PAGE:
• Riley
    29
    It is obvious that the position of antinatalism cannot be made to be one of an ethical position. The law, that is to say, the end of a thing by virtue of its essence, shall be oriented to reproduction. However, if we are to posit that it should be done out of another position- perhaps one of a position that we should withhold from procreation because overpopulation is bad.

    However, that would be mediocre compared to anti-natalism. Which is the position that birth itself is evil. Sounds much like Gnosticism in a way. Where the position was that matter was evil. The question must be proposed in the same manner: if it is evil, why does it exist? In the same way- if it is evil, why does it exist and co-operate with nature?
  • khaled
    1.2k
    if it is evil, why does it exist?Riley

    Why would it being evil make it not exist

    if it is evil, why does it exist and co-operate with nature?Riley

    Why does it cooperating with nature make it not evil. Murder theft and rape are pretty natural

    The law, that is to say, the end of a thing by virtue of its essence, shall be oriented to reproduction.Riley

    Antinatalism doesn’t “end” anything. It doesn’t start anything that’s different
  • schopenhauer1
    3.7k
    I'd say only the latter, since only people who are born and who have developed mentally a bit have notions of what counts as suffering.Terrapin Station

    But that is not even the debate when starting a life. The debate is, if you start the life then indeed you have foisted some version of what is good for someone else be de facto having them born. By not having them, there is no version of what is good for someone else foisted. So yeah, that is a different category than someone who is already born and you are dictating to them what is suffering or not. I disagree with you on both accounts. It is not good to decide for someone else that they will be harmed (antinatalism), and after they are born, it is wrong to determine what they should feel is harmed (but I agree perhaps that this is more for an adult human as decisions should be made for those who are not developmentally able to maneuver the social mechanisms of society).
  • Terrapin Station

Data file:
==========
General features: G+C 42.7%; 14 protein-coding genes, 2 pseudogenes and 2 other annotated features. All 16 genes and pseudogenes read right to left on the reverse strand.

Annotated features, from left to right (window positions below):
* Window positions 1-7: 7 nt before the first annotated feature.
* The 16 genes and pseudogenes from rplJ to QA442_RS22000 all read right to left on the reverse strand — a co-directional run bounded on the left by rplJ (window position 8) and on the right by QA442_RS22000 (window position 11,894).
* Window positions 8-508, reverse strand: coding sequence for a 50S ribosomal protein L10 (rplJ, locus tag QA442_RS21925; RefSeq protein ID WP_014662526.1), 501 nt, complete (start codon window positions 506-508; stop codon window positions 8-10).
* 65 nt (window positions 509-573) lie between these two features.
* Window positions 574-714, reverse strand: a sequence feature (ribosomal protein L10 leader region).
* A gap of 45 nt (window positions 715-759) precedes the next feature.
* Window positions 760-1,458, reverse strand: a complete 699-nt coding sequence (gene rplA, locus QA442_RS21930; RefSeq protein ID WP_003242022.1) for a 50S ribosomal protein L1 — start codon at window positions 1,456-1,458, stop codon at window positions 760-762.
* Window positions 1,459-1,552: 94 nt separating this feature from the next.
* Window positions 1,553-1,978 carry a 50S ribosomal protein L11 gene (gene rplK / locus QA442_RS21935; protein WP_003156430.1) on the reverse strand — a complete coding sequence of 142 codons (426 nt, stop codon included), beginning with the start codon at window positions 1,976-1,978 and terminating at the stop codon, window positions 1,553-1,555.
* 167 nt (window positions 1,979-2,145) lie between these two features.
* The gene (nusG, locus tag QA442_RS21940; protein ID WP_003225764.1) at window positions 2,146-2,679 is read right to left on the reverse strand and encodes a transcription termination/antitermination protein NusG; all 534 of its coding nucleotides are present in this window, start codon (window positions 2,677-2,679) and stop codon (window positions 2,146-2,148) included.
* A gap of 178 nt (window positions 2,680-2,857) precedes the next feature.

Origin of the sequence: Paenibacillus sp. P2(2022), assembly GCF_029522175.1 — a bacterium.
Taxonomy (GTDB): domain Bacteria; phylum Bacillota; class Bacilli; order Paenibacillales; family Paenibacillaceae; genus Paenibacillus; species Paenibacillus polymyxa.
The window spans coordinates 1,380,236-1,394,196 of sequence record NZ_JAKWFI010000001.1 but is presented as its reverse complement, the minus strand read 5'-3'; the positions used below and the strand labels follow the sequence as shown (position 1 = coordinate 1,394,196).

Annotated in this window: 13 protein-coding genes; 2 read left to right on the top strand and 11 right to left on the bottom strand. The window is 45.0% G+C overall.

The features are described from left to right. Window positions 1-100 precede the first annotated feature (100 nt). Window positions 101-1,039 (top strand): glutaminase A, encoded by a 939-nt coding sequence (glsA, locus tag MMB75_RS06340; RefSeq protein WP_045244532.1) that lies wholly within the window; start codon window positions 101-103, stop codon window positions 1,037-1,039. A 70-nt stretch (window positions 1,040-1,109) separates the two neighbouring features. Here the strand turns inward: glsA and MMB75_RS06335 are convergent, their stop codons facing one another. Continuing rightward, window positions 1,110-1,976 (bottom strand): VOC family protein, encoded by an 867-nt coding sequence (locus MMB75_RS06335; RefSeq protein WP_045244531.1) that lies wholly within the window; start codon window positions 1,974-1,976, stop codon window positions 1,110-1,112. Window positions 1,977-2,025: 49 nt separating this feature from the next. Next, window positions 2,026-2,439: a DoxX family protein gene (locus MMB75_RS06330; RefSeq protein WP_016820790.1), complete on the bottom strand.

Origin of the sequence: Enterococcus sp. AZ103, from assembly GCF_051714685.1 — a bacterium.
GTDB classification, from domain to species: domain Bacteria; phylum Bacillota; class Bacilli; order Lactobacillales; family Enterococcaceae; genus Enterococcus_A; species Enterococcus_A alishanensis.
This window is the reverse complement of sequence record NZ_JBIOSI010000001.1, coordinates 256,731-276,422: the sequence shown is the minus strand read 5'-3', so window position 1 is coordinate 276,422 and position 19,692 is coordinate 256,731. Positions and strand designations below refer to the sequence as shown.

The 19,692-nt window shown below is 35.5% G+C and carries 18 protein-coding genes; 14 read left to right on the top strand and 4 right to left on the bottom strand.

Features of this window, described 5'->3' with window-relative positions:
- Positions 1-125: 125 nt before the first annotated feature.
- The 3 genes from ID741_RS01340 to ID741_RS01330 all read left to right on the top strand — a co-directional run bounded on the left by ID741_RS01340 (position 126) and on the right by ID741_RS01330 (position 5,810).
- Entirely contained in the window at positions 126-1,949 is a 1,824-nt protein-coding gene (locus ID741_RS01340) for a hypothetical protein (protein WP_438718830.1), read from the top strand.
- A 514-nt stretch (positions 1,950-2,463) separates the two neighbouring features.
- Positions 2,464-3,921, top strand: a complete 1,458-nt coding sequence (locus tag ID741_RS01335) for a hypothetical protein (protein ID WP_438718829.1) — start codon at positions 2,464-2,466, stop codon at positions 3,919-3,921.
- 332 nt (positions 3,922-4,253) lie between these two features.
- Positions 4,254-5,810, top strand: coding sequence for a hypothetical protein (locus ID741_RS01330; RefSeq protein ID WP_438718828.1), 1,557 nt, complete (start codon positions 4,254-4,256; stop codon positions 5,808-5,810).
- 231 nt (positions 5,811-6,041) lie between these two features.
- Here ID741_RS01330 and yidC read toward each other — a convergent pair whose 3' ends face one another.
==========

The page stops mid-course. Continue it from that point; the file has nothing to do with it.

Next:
13.8k
    But that is not even the debate when starting a life.schopenhauer1

    Correct. Again, the comment wasn't about natalism/antinatalism.
  • schopenhauer1
    3.7k
    @khaled I have this idea that this world can be characterized as "growth-through-adversity coupled with undue harm".

    Growth-through-adversity is defined by challenges faced by someone in order to attain a particular goal. For most people this at least involves survival/work along with goals involving entertainment/family-pursuits outside of survival/work.

    Undue harm would be overriding illnesses, circumstances, accidents, disasters, etc. that otherwise would not be asked for outside the usual growth-through-adversity.

    To be concise in these posts I am going to call growth-through adversity GTA and undue harm UH.

    The GTA-UH model that is our reality, most people think is good to force other lives into. When a parent chooses to have a child, they are really saying, "I approve of the life of GTA-UH onto this new person and believe they should live X number of years of life in this kind of reality". There is no escape from it outside suicide. But no one asks why this is good for someone who doesn't exist in the first place to put this reality onto a new person. Oddly, the parent is an existential missionizer force-recruiting new people who, like religious families tend to do, try to enculturate the new recruit into identifying with the GTA-UH model so as not to regret being recruited.